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Blow Your House Down (1984)

af Pat Barker

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2076130,774 (3.6)40
Skildring fra en engelsk industriby af en gruppe prostituerede, der lever i konstant angst, fordi flere andre prostituerede er blevet myrdet.
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» Se også 40 omtaler

Engelsk (5)  Hollandsk (1)  Alle sprog (6)
Viser 1-5 af 6 (næste | vis alle)
Set in the grim North-East, this is the story of a group of women working as prostitutes...all in the knowledge that there's a killer out there. It's a harrowing and vivid tale - the juxtaposition of the dead birds at chicken factory (where some of the women work, and near which they tout for business) with those of the victims adds to the bleakness.
The generally likeable, sympathetic women, struggling to make a few quid, while knowing every punter might be the one...
Memorable writing. ( )
  starbox | Mar 18, 2022 |
The words that immediately come to mind after finishing ‘Blow Your House Down’ by Pat Barker are negative: unflinching, bleak, dark and depressing. This is a dark story of the women preyed upon by a killer, women living on the edge, surviving by selling their bodies to men at a time when prostitutes are being murdered. But other words also came to mind as I dwelled on the book afterwards: friendship, community, solidarity, defiance, vulnerability, strength. Slim, I read it in one sitting on a rainy afternoon, this is a powerful, compelling read. It pulls you into the women’s stories, makes you feel at one with them.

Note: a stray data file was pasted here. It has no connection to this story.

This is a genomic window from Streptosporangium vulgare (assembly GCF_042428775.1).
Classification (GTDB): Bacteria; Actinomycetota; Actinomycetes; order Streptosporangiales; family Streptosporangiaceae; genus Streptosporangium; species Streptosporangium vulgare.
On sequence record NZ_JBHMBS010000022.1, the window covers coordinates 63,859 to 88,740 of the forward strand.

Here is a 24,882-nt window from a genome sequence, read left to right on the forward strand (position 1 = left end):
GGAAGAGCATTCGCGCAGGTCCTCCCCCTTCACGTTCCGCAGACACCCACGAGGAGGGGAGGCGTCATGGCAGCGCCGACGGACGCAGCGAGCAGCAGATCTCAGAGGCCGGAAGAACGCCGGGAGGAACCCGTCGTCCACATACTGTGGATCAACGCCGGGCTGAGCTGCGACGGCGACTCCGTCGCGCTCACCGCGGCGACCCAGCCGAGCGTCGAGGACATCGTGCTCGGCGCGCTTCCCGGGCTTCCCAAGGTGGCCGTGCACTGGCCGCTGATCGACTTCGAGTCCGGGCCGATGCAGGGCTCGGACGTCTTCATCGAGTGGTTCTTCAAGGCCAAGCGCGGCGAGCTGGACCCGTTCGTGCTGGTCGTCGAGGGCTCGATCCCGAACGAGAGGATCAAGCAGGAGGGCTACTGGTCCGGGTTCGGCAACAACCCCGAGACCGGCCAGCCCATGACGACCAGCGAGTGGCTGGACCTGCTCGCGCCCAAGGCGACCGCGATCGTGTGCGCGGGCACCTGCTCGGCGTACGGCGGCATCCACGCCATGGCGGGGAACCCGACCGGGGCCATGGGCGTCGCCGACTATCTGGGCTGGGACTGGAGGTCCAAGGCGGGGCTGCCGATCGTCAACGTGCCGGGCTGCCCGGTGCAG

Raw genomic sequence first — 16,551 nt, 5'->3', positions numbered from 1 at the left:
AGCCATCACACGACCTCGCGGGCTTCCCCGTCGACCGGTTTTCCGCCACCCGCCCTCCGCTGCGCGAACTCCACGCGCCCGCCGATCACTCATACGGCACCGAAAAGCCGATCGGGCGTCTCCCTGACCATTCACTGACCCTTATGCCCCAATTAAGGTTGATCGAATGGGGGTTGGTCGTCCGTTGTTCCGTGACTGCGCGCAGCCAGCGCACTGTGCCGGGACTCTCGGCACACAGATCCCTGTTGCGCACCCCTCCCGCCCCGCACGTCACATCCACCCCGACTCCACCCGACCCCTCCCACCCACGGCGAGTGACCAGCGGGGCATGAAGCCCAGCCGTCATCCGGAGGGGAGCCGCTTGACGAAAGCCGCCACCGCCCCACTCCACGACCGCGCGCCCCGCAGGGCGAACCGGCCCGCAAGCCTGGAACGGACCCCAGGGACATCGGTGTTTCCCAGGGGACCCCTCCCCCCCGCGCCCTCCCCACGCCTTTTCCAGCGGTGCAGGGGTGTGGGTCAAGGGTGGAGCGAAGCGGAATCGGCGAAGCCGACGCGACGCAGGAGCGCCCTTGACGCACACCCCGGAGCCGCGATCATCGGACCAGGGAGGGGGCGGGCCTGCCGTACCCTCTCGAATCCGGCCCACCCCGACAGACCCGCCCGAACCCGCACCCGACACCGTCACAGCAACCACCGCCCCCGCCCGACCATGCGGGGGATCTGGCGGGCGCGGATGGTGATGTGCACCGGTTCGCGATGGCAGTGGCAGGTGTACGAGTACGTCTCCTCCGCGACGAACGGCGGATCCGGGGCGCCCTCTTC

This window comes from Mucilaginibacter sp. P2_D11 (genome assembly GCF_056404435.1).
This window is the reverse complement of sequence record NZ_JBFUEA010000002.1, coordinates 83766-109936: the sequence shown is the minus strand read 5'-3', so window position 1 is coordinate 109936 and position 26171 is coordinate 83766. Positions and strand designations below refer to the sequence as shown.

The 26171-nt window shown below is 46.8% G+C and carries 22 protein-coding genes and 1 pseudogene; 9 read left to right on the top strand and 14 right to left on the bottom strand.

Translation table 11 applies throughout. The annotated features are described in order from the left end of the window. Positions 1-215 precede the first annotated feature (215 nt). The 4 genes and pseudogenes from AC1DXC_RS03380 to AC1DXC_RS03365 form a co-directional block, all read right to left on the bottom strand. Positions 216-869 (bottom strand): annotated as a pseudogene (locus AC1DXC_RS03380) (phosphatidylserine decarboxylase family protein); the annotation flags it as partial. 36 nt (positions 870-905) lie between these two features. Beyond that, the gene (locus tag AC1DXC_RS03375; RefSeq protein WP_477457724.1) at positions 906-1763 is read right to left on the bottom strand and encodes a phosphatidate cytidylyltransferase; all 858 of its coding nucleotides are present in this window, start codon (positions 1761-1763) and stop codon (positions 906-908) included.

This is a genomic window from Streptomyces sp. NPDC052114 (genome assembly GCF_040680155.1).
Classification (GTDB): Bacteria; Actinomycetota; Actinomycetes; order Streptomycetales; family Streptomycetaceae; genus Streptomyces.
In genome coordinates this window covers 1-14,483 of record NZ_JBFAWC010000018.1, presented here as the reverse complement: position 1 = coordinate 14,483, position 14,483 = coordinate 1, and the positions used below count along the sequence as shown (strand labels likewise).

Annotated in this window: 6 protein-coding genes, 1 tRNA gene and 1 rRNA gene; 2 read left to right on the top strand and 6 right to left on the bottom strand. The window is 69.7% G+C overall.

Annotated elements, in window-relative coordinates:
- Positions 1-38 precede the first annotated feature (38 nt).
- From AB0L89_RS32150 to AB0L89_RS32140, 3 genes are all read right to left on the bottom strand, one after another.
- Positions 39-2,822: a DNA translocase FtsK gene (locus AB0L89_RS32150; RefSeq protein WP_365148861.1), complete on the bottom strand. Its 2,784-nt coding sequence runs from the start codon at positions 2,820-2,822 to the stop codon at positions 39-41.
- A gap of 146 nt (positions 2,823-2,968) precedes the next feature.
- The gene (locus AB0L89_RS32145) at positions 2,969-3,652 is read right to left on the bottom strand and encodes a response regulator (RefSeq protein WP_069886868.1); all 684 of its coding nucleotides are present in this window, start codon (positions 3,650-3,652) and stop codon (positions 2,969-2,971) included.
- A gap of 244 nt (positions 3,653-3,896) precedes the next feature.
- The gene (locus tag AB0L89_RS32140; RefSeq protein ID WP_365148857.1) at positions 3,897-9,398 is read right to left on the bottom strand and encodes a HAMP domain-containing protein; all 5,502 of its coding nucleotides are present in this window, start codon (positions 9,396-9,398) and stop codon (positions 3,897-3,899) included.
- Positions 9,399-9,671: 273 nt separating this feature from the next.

‘Blow Your House Down’ is set in a Northern Town in the 1980s. The timing and setting draw inevitable links with the Yorkshire Ripper who preyed on prostitutes and lone women in the north and was arrested and convicted in 1981. Frightened but driven by the need for rent money or to feed their children, the women continue to walk the streets as the face of one of their own, Kath, the killer’s latest victim, looks down at them from a giant poster. The detail of their ordinary lives is described, starting with Brenda who settles her daughters in bed in preparation to going out with her friend Audrey. Their first call is the Palmerston, the pub where the women gather for a drink before going out onto the streets as a pair. There is a camaraderie, a spirit of just-get-on-with-it. We see some of Brenda’s back story, how she tried working at the nearby chicken factory where the women sing to cope with their grizzly job, how she has been let down by men and is trying to manage on her own.
Barker shows no sentimentality for the women, she describes their lives simply and allows the characters to elicit the reader’s sympathy. Like the chickens lined up on the production line, the women walk up and down the streets, trying to support each other by taking note of number plates. The police sit by, watching, using the women as bait to catch the killer. The men have no voice, they are portrayed as liars, weak and pathetic, except for one whose breath smells of the violet sweets he eats.
“You do a lot of walking in this job. More than you might think. In fact, when I get to the end of a busy Saturday night, it’s me feet that ache. There, that surprised you, didn’t it?” Part 3 starts with Jean, whose lover Carol, thought to have gone to London, has been identified as the latest victim. Jean sets out to entrap the killer. “I want to catch the bastard more than most.”